A strong growth cycle, but RBA won’t raise rates yet

8th Oct 2014By: Tim Lawless

The housing market has been increasingly in the spotlight since the current growth cycle kicked off back in June 2012. Since then we have seen capital city dwelling values rise by 18.8% through to the end of September 2014. While the growth cycle has been strong, the rate of capital gains hasn’t been as high as previous cycles.

The 2009/10 cycle saw dwelling values rise by 21.8% across twenty two months. The previous 2006/07 cycle saw values rise by 23.6% between the beginning of 2006 and March 2008, when the market hit a GFC-related peak. The cycle before that was the ‘boom’, which lasted from late 2000 through to the end of 2003, and saw capital city dwelling values rise by an astounding 63.3%.

Of course, these growth cycles have also been balanced by some reductions in values. Most recently, we saw dwelling values fall by 7.4% between October 2010 and the end of May 2012 and prior to that, values were down by 6.1% between March 2008 and January 2009.

There are two important factors in the housing market that are making the Reserve Bank of Australia (RBA) concerned. Firstly, recent capital gains have been very much concentrated across the two capital cities of Sydney and Melbourne since the beginning of 2009. Since then, Sydney values have increased by almost 52% and Melbourne values are up by approximately 47%. The next best performance across the state capitals has been Perth, where values are up by a comparatively low 14.5%. Australia’s third largest capital city, Brisbane, has seen values rise by just 6.0%, Adelaide values are up 10.9% and Hobart values are only 2.4% higher.

Having the vast majority of capital gains so focussed within our two largest capital cities does present some concentration risk. These two cities account for just over 40% of the nation’s dwellings. Historically, a strong run up in dwelling values has been followed by either a fall in dwelling values, as the market moves into the correction phase, or at the very least, a period of value stability – in inflation-adjusted terms this too is typically a fall. A fall in dwelling values equates to deterioration in household wealth, which in turn leads to less household consumption and this has implications for the broader economy.

The other factor that is likely to be concerning the RBA is the growing proportion of home lending being attributed to investment. Over the year to July investor housing finance commitments comprised 38.8% of all commitments, is a record high. Across New South Wales, investors now comprise close to 50% of all commitments, highlighting the popularity of the Sydney market to investors. Based on RP Data logic, the highest investment concentrations appear to be within the inner city apartment markets of both Sydney and Melbourne.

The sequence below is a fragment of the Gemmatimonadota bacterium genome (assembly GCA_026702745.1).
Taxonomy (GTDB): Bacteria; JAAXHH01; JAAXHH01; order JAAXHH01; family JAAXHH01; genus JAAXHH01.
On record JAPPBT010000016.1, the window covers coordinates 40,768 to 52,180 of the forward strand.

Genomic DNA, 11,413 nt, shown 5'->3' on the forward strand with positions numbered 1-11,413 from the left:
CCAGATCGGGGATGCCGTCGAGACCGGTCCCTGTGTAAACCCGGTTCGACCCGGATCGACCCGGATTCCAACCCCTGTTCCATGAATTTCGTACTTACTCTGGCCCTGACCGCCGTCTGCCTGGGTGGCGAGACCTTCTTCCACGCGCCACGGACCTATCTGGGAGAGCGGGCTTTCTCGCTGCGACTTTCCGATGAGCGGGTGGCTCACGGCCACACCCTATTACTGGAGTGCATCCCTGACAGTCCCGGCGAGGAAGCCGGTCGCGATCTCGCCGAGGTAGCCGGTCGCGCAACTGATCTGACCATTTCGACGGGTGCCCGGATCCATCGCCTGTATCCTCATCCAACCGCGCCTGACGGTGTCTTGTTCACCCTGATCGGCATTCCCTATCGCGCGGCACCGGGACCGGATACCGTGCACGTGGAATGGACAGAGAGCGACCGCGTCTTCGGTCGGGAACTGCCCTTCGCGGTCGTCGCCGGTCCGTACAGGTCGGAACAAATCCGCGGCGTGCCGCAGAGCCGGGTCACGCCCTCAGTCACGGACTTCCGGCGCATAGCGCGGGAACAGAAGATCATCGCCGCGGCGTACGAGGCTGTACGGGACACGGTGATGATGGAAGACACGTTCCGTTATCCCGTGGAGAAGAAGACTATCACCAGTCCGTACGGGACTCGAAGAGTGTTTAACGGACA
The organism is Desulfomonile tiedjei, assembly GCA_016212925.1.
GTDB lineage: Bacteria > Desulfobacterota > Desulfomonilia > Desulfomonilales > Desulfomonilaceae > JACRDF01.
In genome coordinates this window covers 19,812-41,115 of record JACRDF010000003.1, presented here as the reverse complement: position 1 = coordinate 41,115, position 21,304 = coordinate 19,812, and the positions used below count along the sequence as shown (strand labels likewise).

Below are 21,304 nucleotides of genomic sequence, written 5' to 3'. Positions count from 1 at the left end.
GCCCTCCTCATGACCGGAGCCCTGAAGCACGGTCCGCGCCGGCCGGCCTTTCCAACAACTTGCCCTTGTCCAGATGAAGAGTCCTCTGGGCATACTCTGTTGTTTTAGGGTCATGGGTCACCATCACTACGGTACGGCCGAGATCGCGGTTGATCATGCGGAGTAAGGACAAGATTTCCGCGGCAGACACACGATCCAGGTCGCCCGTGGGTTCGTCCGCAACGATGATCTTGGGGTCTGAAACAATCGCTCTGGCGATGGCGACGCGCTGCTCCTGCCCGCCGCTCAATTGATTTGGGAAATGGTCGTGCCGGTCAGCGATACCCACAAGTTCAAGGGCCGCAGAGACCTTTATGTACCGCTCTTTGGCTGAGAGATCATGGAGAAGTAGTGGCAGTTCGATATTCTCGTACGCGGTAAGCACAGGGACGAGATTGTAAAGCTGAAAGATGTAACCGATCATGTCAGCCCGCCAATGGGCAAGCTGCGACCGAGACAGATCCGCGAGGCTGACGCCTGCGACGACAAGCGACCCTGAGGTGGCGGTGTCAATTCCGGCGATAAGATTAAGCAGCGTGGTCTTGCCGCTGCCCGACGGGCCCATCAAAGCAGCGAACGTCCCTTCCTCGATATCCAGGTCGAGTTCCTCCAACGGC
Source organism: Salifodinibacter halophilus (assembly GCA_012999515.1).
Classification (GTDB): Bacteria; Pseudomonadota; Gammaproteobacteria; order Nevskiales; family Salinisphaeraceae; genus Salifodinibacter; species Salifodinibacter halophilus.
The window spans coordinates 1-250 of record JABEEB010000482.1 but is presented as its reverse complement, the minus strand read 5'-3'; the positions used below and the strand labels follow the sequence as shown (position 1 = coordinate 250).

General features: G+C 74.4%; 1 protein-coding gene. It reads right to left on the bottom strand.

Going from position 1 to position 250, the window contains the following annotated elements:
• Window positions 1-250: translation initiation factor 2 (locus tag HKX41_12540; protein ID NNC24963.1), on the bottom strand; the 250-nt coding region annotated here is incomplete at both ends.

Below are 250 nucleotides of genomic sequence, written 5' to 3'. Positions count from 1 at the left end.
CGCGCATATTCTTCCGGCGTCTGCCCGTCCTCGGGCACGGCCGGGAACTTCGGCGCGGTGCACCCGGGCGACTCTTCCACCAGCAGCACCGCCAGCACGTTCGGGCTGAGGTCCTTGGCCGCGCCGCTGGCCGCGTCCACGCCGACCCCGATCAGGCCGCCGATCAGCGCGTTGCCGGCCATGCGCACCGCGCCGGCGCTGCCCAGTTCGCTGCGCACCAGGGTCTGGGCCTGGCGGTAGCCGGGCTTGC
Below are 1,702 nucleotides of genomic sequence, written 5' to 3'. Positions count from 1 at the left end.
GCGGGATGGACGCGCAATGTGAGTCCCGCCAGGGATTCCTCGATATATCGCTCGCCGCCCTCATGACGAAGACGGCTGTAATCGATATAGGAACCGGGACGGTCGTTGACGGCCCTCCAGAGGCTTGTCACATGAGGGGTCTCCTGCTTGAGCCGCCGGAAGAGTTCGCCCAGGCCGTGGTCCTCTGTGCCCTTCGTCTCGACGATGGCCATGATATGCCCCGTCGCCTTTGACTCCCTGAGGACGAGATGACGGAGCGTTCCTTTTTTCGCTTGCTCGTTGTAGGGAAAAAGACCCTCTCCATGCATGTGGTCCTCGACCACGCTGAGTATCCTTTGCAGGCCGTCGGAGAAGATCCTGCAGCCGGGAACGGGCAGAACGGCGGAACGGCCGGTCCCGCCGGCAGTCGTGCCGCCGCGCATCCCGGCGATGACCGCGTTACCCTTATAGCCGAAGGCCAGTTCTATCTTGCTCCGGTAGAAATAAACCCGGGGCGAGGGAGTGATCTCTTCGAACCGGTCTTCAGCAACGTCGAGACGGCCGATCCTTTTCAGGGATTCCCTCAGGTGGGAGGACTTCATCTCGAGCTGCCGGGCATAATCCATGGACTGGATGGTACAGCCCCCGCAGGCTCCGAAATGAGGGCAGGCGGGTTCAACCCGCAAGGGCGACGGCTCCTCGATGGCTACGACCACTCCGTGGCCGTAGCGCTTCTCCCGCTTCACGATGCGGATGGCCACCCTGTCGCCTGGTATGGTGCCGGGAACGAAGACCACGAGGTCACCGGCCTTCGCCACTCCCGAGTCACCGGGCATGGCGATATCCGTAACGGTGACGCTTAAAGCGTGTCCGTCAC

Investments in the housing market are gathering pace at a time when the growth cycle is very mature and rental yields have been substantially compressed across the Sydney and Melbourne markets. This highlights how most investors are purchasing speculatively for capital gains. It is rare for a growth cycle to continue as long as the current cycle has. Chances are that many investors targeting Sydney and Melbourne markets are committing late in the game, when the potential for future capital gain appears limited, and rental income is short due to the low-yield environment (Sydney houses are averaging a gross yield of just 3.6% while Melbourne houses are averaging a 3.3% gross yield).

With a heightened risk profile in both Sydney and Melbourne housing markets, it will be important to monitor the responses from the Reserve Bank and APRA. If investor interests in these markets does not moderate, there is growing expectation that the RBA (in conjunction with APRA) will intervene via prudential regulation of the banking sector in an attempt to slow the level of investment lending activity. As foreshadowed in remarks by the RBA to a recent Senate Economics Committee Inquiry into Affordable Housing, such an intervention is likely to take the form of higher risk weightings (or capital) for investment loans, although this is unclear at this stage. In any event, the goal would be to slow the level of speculative investment across the housing market, particularly in Sydney and Melbourne, alleviating the pressure on the RBA to raise interest rates in order to dampen housing market conditions.

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